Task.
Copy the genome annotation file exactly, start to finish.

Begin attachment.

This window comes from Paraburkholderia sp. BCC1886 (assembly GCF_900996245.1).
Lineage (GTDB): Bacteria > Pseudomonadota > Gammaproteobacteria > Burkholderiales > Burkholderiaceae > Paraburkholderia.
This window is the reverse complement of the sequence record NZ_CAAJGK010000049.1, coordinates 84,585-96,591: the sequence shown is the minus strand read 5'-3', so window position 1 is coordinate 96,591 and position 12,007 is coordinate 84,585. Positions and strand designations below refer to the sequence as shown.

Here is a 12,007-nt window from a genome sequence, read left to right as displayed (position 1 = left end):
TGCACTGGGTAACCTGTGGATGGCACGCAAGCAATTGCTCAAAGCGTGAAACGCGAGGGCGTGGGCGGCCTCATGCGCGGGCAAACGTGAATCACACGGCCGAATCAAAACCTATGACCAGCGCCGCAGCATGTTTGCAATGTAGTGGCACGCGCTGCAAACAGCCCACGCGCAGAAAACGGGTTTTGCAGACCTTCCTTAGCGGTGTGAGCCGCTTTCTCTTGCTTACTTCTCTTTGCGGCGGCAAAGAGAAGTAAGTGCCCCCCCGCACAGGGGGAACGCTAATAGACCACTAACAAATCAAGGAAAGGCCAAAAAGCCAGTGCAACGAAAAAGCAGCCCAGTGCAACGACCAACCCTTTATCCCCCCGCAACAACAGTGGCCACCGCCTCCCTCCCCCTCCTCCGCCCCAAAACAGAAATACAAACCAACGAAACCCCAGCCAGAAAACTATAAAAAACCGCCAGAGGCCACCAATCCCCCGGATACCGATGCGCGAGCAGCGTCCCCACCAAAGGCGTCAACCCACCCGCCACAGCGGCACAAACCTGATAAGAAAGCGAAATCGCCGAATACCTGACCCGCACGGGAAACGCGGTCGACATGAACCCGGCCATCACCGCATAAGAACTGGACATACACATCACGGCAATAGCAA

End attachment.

This window comes from Paraburkholderia sp. BCC1886 (assembly GCF_900996245.1).
Lineage (GTDB): Bacteria > Pseudomonadota > Gammaproteobacteria > Burkholderiales > Burkholderiaceae > Paraburkholderia.
This window is the reverse complement of the sequence record NZ_CAAJGK010000049.1, coordinates 84,585-96,591: the sequence shown is the minus strand read 5'-3', so window position 1 is coordinate 96,591 and position 12,007 is coordinate 84,585. Positions and strand designations below refer to the sequence as shown.

Here is a 12,007-nt window from a genome sequence, read left to right as displayed (position 1 = left end):
TGCACTGGGTAACCTGTGGATGGCACGCAAGCAATTGCTCAAAGCGTGAAACGCGAGGGCGTGGGCGGCCTCATGCGCGGGCAAACGTGAATCACACGGCCGAATCAAAACCTATGACCAGCGCCGCAGCATGTTTGCAATGTAGTGGCACGCGCTGCAAACAGCCCACGCGCAGAAAACGGGTTTTGCAGACCTTCCTTAGCGGTGTGAGCCGCTTTCTCTTGCTTACTTCTCTTTGCGGCGGCAAAGAGAAGTAAGTGCCCCCCCGCACAGGGGGAACGCTAATAGACCACTAACAAATCAAGGAAAGGCCAAAAAGCCAGTGCAACGAAAAAGCAGCCCAGTGCAACGACCAACCCTTTATCCCCCCGCAACAACAGTGGCCACCGCCTCCCTCCCCCTCCTCCGCCCCAAAACAGAAATACAAACCAACGAAACCCCAGCCAGAAAACTATAAAAAACCGCCAGAGGCCACCAATCCCCCGGATACCGATGCGCGAGCAGCGTCCCCACCAAAGGCGTCAACCCACCCGCCACAGCGGCACAAACCTGATAAGAAAGCGAAATCGCCGAATACCTGACCCGCACGGGAAACGCGGTCGACATGAACCCGGCCATCACCGCATAAGAACTGGACATACACATCACGGCAATAGCAA